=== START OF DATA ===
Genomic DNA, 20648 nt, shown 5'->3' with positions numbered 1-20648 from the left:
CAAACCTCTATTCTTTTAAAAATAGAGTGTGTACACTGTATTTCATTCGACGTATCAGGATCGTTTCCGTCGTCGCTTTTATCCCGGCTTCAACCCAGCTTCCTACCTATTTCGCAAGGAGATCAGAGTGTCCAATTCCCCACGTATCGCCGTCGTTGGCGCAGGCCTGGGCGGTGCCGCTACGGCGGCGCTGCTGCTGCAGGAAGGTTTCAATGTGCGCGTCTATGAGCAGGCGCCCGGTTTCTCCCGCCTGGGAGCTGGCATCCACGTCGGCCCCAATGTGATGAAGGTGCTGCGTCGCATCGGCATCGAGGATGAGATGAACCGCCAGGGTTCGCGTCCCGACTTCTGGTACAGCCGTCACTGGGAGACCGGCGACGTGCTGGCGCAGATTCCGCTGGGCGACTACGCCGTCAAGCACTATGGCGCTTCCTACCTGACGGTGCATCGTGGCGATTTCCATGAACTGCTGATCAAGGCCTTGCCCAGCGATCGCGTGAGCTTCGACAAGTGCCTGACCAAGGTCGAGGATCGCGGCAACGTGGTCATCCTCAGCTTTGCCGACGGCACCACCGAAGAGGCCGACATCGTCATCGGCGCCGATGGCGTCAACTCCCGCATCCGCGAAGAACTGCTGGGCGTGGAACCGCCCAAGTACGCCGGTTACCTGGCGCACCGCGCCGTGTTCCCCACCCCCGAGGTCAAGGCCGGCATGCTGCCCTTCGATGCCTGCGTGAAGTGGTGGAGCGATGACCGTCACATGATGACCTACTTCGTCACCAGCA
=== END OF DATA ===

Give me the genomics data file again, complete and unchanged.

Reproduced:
Genomic DNA, 20648 nt, shown 5'->3' with positions numbered 1-20648 from the left:
CAAACCTCTATTCTTTTAAAAATAGAGTGTGTACACTGTATTTCATTCGACGTATCAGGATCGTTTCCGTCGTCGCTTTTATCCCGGCTTCAACCCAGCTTCCTACCTATTTCGCAAGGAGATCAGAGTGTCCAATTCCCCACGTATCGCCGTCGTTGGCGCAGGCCTGGGCGGTGCCGCTACGGCGGCGCTGCTGCTGCAGGAAGGTTTCAATGTGCGCGTCTATGAGCAGGCGCCCGGTTTCTCCCGCCTGGGAGCTGGCATCCACGTCGGCCCCAATGTGATGAAGGTGCTGCGTCGCATCGGCATCGAGGATGAGATGAACCGCCAGGGTTCGCGTCCCGACTTCTGGTACAGCCGTCACTGGGAGACCGGCGACGTGCTGGCGCAGATTCCGCTGGGCGACTACGCCGTCAAGCACTATGGCGCTTCCTACCTGACGGTGCATCGTGGCGATTTCCATGAACTGCTGATCAAGGCCTTGCCCAGCGATCGCGTGAGCTTCGACAAGTGCCTGACCAAGGTCGAGGATCGCGGCAACGTGGTCATCCTCAGCTTTGCCGACGGCACCACCGAAGAGGCCGACATCGTCATCGGCGCCGATGGCGTCAACTCCCGCATCCGCGAAGAACTGCTGGGCGTGGAACCGCCCAAGTACGCCGGTTACCTGGCGCACCGCGCCGTGTTCCCCACCCCCGAGGTCAAGGCCGGCATGCTGCCCTTCGATGCCTGCGTGAAGTGGTGGAGCGATGACCGTCACATGATGACCTACTTCGTCACCAGCA